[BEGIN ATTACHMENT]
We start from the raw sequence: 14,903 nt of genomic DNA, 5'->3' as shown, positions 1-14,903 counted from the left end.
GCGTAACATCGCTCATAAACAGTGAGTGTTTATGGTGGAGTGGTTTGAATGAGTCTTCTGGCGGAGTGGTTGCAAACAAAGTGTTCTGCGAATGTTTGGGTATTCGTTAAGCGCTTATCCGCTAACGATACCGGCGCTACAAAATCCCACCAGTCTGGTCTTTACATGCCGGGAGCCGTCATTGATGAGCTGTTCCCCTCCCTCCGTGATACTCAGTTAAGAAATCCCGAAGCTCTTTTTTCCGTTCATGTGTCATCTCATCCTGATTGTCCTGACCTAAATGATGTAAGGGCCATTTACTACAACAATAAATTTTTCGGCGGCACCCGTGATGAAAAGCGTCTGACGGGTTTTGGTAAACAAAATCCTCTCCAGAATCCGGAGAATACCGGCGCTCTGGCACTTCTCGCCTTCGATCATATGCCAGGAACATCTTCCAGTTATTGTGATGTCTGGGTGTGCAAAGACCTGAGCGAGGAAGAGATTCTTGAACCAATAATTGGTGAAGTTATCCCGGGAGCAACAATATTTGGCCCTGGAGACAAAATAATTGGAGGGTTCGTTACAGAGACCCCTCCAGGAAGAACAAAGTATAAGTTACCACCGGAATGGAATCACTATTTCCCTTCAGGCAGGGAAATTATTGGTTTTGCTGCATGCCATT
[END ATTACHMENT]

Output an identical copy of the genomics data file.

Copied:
We start from the raw sequence: 14,903 nt of genomic DNA, 5'->3' as shown, positions 1-14,903 counted from the left end.
GCGTAACATCGCTCATAAACAGTGAGTGTTTATGGTGGAGTGGTTTGAATGAGTCTTCTGGCGGAGTGGTTGCAAACAAAGTGTTCTGCGAATGTTTGGGTATTCGTTAAGCGCTTATCCGCTAACGATACCGGCGCTACAAAATCCCACCAGTCTGGTCTTTACATGCCGGGAGCCGTCATTGATGAGCTGTTCCCCTCCCTCCGTGATACTCAGTTAAGAAATCCCGAAGCTCTTTTTTCCGTTCATGTGTCATCTCATCCTGATTGTCCTGACCTAAATGATGTAAGGGCCATTTACTACAACAATAAATTTTTCGGCGGCACCCGTGATGAAAAGCGTCTGACGGGTTTTGGTAAACAAAATCCTCTCCAGAATCCGGAGAATACCGGCGCTCTGGCACTTCTCGCCTTCGATCATATGCCAGGAACATCTTCCAGTTATTGTGATGTCTGGGTGTGCAAAGACCTGAGCGAGGAAGAGATTCTTGAACCAATAATTGGTGAAGTTATCCCGGGAGCAACAATATTTGGCCCTGGAGACAAAATAATTGGAGGGTTCGTTACAGAGACCCCTCCAGGAAGAACAAAGTATAAGTTACCACCGGAATGGAATCACTATTTCCCTTCAGGCAGGGAAATTATTGGTTTTGCTGCATGCCATT